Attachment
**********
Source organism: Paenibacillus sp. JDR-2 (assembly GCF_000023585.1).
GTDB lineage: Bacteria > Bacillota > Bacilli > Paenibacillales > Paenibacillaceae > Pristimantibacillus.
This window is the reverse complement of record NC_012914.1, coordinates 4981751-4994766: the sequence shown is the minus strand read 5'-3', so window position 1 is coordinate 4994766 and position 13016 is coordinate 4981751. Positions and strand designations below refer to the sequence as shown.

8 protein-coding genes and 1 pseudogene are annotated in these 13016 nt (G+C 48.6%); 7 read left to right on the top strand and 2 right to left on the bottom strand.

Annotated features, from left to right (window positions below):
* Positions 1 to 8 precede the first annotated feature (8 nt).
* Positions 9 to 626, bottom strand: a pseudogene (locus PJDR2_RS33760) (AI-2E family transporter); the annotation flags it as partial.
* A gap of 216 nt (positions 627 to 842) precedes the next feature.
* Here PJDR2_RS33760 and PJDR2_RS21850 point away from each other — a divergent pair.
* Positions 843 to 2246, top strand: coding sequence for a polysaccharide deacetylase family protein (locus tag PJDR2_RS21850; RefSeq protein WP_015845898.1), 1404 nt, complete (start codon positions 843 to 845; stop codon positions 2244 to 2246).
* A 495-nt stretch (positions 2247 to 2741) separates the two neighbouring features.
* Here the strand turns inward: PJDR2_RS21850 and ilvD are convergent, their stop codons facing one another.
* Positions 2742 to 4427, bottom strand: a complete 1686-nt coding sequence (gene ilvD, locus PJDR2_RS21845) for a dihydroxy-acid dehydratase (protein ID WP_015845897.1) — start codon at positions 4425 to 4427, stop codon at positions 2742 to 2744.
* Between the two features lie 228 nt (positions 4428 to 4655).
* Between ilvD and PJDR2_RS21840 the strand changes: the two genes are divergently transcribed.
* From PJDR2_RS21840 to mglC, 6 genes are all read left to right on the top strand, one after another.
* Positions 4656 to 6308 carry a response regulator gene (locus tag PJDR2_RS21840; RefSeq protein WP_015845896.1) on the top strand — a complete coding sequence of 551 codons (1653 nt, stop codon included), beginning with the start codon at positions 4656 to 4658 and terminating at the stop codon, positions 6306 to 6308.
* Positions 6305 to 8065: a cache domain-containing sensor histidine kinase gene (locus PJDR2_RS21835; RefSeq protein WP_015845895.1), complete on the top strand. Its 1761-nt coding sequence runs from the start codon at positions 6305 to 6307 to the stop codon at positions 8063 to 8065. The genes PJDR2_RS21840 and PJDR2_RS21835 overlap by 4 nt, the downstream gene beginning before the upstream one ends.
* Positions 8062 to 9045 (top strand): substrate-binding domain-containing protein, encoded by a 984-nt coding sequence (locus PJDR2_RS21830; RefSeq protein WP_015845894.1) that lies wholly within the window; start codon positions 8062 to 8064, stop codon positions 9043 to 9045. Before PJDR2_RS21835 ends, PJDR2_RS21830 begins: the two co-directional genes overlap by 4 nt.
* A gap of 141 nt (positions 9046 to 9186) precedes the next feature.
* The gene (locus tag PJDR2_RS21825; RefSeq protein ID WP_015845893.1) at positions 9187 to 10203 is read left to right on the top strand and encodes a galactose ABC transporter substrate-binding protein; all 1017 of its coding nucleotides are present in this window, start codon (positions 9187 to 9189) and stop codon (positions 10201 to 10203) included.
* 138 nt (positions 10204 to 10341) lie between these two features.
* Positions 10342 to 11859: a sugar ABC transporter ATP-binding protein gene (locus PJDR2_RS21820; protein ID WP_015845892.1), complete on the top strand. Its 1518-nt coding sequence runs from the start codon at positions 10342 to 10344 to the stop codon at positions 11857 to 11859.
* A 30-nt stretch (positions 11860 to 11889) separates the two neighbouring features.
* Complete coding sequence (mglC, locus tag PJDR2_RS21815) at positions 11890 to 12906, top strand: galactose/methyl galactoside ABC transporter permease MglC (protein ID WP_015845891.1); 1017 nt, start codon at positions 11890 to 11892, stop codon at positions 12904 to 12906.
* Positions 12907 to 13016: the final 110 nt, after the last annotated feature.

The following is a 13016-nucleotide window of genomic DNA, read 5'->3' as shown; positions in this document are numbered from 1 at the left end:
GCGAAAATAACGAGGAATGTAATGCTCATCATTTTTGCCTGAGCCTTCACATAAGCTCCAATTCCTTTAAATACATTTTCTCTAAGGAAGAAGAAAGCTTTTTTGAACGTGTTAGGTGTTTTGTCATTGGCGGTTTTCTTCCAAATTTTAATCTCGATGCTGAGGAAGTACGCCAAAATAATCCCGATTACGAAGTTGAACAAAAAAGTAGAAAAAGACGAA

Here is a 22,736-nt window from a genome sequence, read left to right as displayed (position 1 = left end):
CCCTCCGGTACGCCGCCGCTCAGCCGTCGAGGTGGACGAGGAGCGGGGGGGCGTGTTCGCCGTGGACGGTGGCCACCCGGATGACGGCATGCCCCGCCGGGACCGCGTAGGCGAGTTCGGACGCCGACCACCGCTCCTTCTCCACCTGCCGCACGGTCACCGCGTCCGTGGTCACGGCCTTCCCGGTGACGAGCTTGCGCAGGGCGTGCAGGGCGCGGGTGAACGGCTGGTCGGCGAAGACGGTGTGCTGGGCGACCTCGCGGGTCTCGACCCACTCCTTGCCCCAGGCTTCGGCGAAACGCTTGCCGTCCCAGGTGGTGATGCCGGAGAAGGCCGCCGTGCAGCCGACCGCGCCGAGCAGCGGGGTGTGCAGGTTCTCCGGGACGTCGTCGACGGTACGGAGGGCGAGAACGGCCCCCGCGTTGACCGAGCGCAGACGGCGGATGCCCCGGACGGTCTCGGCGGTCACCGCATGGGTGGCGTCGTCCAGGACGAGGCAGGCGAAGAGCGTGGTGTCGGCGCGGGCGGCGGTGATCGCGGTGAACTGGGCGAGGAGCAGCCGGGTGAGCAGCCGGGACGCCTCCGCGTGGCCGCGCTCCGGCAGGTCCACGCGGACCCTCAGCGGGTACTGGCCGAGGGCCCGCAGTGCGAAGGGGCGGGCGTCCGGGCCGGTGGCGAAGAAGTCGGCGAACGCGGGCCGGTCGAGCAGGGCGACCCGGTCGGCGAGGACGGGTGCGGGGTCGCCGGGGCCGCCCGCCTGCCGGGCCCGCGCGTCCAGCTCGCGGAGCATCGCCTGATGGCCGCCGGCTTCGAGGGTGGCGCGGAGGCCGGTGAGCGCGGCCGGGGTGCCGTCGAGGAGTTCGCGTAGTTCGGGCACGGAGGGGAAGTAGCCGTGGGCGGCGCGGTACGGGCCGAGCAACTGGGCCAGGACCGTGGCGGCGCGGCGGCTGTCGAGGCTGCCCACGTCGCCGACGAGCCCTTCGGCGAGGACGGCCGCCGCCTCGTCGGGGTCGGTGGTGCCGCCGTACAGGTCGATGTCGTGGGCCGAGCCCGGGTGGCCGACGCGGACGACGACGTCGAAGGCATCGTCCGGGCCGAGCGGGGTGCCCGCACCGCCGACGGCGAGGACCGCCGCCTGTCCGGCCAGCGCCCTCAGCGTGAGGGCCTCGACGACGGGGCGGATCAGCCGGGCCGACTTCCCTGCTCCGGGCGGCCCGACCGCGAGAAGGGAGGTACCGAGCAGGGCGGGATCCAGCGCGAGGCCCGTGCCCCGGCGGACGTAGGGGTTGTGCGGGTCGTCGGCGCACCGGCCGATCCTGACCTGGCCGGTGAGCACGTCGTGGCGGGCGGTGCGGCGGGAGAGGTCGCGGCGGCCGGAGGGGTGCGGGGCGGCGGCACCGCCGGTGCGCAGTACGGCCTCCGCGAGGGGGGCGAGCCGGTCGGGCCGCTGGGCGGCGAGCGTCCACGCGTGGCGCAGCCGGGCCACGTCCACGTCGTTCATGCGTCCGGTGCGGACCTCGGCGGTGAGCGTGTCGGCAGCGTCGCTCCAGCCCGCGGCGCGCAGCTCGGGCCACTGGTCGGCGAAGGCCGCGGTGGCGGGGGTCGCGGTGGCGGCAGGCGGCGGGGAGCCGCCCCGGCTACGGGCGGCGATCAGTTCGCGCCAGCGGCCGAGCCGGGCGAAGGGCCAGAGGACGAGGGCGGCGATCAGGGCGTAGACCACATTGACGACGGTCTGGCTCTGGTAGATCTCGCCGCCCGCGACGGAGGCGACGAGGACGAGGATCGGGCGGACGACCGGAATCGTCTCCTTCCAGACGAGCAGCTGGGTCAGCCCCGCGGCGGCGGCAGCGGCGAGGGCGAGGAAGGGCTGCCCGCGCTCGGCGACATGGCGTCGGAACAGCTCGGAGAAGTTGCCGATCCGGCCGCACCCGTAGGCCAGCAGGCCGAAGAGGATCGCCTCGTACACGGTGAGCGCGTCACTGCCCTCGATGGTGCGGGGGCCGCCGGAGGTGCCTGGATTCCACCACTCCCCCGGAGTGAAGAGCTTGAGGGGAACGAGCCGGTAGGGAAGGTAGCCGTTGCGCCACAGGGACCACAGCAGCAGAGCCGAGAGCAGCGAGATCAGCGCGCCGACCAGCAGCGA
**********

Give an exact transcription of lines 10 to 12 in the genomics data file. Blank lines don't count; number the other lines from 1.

* Positions 843 to 2246, top strand: coding sequence for a polysaccharide deacetylase family protein (locus tag PJDR2_RS21850; RefSeq protein WP_015845898.1), 1404 nt, complete (start codon positions 843 to 845; stop codon positions 2244 to 2246).
* A 495-nt stretch (positions 2247 to 2741) separates the two neighbouring features.
* Here the strand turns inward: PJDR2_RS21850 and ilvD are convergent, their stop codons facing one another.